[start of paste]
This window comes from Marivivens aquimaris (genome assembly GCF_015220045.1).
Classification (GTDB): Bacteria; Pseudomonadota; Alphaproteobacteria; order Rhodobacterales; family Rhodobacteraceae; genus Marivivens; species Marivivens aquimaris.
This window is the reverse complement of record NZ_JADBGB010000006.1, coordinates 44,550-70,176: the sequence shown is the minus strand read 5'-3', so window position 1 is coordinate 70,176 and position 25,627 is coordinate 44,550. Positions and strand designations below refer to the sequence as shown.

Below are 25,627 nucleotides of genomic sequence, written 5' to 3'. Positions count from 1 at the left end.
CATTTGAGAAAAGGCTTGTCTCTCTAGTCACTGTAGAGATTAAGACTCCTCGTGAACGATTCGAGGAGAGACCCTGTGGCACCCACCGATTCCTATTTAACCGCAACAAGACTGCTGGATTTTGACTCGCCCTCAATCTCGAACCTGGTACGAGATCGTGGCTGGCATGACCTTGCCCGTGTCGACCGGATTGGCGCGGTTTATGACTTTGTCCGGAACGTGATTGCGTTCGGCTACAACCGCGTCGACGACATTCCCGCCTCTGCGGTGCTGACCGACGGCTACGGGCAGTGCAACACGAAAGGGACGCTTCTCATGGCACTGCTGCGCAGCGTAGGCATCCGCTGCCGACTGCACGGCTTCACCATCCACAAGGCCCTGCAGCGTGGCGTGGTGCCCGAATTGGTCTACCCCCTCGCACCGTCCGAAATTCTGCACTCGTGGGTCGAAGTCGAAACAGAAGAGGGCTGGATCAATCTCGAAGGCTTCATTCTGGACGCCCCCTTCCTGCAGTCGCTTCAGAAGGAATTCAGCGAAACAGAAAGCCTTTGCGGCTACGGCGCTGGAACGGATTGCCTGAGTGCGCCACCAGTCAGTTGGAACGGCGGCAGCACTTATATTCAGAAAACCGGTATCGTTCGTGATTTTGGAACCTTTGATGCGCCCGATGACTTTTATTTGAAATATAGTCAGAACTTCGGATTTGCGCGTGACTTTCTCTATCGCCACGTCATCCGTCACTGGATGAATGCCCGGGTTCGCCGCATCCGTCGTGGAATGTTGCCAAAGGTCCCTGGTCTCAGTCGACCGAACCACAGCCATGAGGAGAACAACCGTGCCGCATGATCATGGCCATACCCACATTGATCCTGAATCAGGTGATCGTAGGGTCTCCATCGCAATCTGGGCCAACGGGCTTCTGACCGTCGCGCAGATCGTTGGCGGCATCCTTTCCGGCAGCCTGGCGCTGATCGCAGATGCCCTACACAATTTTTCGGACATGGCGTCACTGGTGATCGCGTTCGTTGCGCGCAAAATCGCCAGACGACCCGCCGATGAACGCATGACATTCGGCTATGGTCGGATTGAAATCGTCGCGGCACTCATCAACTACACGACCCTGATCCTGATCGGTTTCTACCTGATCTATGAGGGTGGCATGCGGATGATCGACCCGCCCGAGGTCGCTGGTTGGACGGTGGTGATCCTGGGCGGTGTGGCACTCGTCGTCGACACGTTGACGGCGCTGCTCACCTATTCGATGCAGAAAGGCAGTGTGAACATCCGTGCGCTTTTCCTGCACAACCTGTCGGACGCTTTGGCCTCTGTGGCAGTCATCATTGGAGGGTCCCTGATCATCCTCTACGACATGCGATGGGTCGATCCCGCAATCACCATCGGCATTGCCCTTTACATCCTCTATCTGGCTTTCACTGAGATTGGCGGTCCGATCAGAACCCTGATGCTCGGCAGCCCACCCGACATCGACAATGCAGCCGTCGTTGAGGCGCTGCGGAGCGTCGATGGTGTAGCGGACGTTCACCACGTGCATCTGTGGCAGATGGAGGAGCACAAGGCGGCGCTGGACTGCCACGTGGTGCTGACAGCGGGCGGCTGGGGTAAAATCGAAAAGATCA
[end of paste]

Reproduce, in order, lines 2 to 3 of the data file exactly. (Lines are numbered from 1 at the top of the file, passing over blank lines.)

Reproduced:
Classification (GTDB): Bacteria; Pseudomonadota; Alphaproteobacteria; order Rhodobacterales; family Rhodobacteraceae; genus Marivivens; species Marivivens aquimaris.
This window is the reverse complement of record NZ_JADBGB010000006.1, coordinates 44,550-70,176: the sequence shown is the minus strand read 5'-3', so window position 1 is coordinate 70,176 and position 25,627 is coordinate 44,550. Positions and strand designations below refer to the sequence as shown.